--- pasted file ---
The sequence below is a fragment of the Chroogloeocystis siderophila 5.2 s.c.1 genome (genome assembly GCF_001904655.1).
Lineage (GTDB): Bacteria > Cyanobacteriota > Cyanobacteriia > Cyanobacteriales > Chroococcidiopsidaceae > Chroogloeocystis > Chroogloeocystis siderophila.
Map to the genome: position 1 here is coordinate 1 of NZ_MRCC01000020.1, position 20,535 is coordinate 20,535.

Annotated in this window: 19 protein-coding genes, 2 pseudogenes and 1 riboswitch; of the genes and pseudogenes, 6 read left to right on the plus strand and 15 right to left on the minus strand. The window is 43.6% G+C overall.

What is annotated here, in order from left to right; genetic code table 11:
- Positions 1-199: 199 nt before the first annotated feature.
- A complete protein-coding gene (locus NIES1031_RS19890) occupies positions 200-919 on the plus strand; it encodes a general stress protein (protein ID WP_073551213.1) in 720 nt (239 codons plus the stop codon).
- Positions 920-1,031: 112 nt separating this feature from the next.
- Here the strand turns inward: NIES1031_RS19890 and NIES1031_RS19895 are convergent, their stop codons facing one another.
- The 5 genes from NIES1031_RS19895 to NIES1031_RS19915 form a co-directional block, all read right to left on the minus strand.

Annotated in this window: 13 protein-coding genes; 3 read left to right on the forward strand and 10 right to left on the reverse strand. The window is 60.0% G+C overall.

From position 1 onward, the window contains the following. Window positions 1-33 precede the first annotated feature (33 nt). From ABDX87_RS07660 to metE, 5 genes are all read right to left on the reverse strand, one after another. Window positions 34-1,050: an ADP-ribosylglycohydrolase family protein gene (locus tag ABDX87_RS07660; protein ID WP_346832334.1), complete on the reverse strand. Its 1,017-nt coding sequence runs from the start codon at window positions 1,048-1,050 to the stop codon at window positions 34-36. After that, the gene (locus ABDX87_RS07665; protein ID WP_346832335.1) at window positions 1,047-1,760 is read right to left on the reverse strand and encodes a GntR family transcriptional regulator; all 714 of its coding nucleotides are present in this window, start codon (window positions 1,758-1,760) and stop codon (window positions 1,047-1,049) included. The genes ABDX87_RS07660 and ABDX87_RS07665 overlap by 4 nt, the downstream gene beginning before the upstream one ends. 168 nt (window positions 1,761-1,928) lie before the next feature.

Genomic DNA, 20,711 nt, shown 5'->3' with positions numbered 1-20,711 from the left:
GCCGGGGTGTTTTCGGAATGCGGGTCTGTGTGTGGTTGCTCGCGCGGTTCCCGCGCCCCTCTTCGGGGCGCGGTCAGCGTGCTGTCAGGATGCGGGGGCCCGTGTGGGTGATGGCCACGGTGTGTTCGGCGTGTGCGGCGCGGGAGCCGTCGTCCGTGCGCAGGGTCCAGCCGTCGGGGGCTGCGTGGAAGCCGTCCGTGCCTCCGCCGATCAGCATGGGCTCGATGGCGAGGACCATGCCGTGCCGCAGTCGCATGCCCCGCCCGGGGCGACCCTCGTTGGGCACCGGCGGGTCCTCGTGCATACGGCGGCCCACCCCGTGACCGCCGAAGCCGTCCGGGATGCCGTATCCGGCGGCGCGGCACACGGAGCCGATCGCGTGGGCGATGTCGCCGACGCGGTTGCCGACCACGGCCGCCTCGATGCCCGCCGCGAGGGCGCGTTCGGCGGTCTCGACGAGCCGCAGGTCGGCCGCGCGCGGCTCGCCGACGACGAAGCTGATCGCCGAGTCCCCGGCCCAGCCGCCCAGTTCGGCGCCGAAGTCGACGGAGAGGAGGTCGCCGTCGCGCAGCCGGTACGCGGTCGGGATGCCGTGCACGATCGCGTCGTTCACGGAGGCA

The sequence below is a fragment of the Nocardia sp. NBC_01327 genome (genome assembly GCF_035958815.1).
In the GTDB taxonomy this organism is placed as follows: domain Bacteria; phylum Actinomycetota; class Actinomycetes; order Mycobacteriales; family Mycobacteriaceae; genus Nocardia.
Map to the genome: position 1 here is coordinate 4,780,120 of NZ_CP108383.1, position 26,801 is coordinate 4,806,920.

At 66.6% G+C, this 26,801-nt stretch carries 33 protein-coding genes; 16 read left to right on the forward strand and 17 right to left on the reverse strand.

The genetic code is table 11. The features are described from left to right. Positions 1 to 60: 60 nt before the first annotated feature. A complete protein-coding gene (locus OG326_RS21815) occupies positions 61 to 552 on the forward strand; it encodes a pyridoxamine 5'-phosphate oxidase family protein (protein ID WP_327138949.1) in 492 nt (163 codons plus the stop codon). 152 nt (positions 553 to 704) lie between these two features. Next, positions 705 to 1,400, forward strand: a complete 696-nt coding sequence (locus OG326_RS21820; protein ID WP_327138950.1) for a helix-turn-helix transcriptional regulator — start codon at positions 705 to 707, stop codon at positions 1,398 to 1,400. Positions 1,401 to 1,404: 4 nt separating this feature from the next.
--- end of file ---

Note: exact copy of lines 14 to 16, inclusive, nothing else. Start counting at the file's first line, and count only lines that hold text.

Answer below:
GCCGGGGTGTTTTCGGAATGCGGGTCTGTGTGTGGTTGCTCGCGCGGTTCCCGCGCCCCTCTTCGGGGCGCGGTCAGCGTGCTGTCAGGATGCGGGGGCCCGTGTGGGTGATGGCCACGGTGTGTTCGGCGTGTGCGGCGCGGGAGCCGTCGTCCGTGCGCAGGGTCCAGCCGTCGGGGGCTGCGTGGAAGCCGTCCGTGCCTCCGCCGATCAGCATGGGCTCGATGGCGAGGACCATGCCGTGCCGCAGTCGCATGCCCCGCCCGGGGCGACCCTCGTTGGGCACCGGCGGGTCCTCGTGCATACGGCGGCCCACCCCGTGACCGCCGAAGCCGTCCGGGATGCCGTATCCGGCGGCGCGGCACACGGAGCCGATCGCGTGGGCGATGTCGCCGACGCGGTTGCCGACCACGGCCGCCTCGATGCCCGCCGCGAGGGCGCGTTCGGCGGTCTCGACGAGCCGCAGGTCGGCCGCGCGCGGCTCGCCGACGACGAAGCTGATCGCCGAGTCCCCGGCCCAGCCGCCCAGTTCGGCGCCGAAGTCGACGGAGAGGAGGTCGCCGTCGCGCAGCCGGTACGCGGTCGGGATGCCGTGCACGATCGCGTCGTTCACGGAGGCA

The sequence below is a fragment of the Nocardia sp. NBC_01327 genome (genome assembly GCF_035958815.1).
In the GTDB taxonomy this organism is placed as follows: domain Bacteria; phylum Actinomycetota; class Actinomycetes; order Mycobacteriales; family Mycobacteriaceae; genus Nocardia.